InspirationsSilver Lining / Militia Guard
01. Paint It Black
02. Immigrant Song
03. Paperback Writer
04. Evil Woman
05. Stone Free
07. Speed King
08. The Rocker
09. Hold The Line
10. Problem Child
11. See My Friends
Covers albums are a risky business. There are, of course, lots of great examples of the form, and we all enjoy the healthy dismantling and reconstruction of a classic every now and then. On the other side of the mimicry coin, however, there have been lots of truly dismal covers albums over the years, none of which deserve to be mentioned here.
Fortunately, SAXON are a band of sufficient vintage and legend that they have absolutely no reason to explain anything they do at this point. "Inspirations" is very obviously a record that was bashed out and glued together during lockdown but sounds every bit as energetic and powerful as you might expect from the British veterans. If there is one tiny downside to the whole thing, it's that the band's choice of songs is all so screamingly obvious that it's hard not to wonder why they couldn't have come up with at least one curveball along the way. Observant fans could arguably have predicted at least eight of these 11 tunes, and even the mildly surprising likes of TOTO's "Hold The Line" and THE KINKS' "See My Friends" are firmly within the classic rock arena.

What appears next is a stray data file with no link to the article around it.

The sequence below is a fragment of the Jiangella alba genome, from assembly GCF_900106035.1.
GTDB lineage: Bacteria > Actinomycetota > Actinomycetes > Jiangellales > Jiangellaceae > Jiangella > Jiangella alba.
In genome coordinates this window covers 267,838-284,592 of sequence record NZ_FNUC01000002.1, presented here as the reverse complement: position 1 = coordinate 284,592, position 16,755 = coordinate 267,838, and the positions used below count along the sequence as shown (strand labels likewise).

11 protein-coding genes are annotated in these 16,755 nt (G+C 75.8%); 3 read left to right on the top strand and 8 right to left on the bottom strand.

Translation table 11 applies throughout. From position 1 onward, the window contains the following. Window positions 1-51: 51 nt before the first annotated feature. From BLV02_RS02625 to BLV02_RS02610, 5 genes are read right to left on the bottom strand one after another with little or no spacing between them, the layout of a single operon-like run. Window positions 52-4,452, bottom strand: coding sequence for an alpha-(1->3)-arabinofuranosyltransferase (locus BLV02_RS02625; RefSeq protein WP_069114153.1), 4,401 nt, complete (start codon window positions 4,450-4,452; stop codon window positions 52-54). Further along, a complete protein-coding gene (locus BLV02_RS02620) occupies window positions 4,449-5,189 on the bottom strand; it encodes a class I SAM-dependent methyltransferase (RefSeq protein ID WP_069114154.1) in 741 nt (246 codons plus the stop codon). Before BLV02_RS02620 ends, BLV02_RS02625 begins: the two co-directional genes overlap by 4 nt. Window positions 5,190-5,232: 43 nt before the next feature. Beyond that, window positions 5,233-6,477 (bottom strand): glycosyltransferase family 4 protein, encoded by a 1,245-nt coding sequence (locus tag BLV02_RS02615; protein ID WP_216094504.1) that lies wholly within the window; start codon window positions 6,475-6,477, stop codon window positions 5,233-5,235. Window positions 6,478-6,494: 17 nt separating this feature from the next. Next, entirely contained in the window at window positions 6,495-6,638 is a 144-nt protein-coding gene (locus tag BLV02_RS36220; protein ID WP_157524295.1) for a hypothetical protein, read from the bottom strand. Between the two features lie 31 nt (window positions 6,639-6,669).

But then, as is so often the case with SAXON, the sheer, mad-eyed exuberance of the whole thing grabs you by the fundamentals and jettisons all cynicism with a chuckling flourish. Clearly having as much fun as they've had in years, this is a looser, less precise SAXON than we generally hear on their studio albums, but it's also a showcase for the band's resolute chemistry and, more importantly, their unabashed, shared love for these songs. It's also an absolute joy to hear Biff Byford singing the likes of "Immigrant Song" and "Speed King": songs that evidently influenced his own vocal approach, but which he sings, brilliantly, with an audible twinkle in his eye, very much on top of the job throughout. Similarly, when Biff takes on AC/DC's "Problem Child" or THIN LIZZY's "The Rocker", he sounds squarely in his element, saluting his heroes but also contemporaries from SAXON's early days.
With only a re-worked and slightly stilted rendition of Jimi Hendrix's "Stone Free" missing the mark, "Inspirations" may be an unapologetic stopgap, but it's also a vibrant and brashly entertaining collection of blasts from the past. It's hard to imagine anyone else getting away with it, but this is SAXON: the finest covers band in the world (this week).